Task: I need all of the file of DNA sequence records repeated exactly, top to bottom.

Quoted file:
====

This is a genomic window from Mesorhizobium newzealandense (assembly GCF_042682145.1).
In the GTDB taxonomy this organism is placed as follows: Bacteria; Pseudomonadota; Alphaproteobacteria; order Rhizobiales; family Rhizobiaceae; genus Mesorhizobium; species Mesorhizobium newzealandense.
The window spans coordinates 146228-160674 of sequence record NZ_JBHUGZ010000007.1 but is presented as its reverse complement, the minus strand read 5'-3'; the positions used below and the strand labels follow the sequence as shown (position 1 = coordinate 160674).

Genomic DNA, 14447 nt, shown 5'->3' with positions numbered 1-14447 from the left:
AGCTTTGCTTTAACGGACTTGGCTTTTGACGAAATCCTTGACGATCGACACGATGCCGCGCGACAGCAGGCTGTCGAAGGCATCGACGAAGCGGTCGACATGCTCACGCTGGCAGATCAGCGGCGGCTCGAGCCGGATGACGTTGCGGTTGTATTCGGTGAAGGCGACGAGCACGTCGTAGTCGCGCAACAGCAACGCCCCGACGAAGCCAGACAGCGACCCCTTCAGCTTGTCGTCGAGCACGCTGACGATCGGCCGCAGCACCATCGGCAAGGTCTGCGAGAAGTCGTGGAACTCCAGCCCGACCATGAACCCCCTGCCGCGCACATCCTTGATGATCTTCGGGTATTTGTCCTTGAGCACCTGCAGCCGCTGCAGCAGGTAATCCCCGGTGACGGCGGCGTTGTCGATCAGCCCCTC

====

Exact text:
This is a genomic window from Mesorhizobium newzealandense (assembly GCF_042682145.1).
In the GTDB taxonomy this organism is placed as follows: Bacteria; Pseudomonadota; Alphaproteobacteria; order Rhizobiales; family Rhizobiaceae; genus Mesorhizobium; species Mesorhizobium newzealandense.
The window spans coordinates 146228-160674 of sequence record NZ_JBHUGZ010000007.1 but is presented as its reverse complement, the minus strand read 5'-3'; the positions used below and the strand labels follow the sequence as shown (position 1 = coordinate 160674).

Genomic DNA, 14447 nt, shown 5'->3' with positions numbered 1-14447 from the left:
AGCTTTGCTTTAACGGACTTGGCTTTTGACGAAATCCTTGACGATCGACACGATGCCGCGCGACAGCAGGCTGTCGAAGGCATCGACGAAGCGGTCGACATGCTCACGCTGGCAGATCAGCGGCGGCTCGAGCCGGATGACGTTGCGGTTGTATTCGGTGAAGGCGACGAGCACGTCGTAGTCGCGCAACAGCAACGCCCCGACGAAGCCAGACAGCGACCCCTTCAGCTTGTCGTCGAGCACGCTGACGATCGGCCGCAGCACCATCGGCAAGGTCTGCGAGAAGTCGTGGAACTCCAGCCCGACCATGAACCCCCTGCCGCGCACATCCTTGATGATCTTCGGGTATTTGTCCTTGAGCACCTGCAGCCGCTGCAGCAGGTAATCCCCGGTGACGGCGGCGTTGTCGATCAGCCCCTC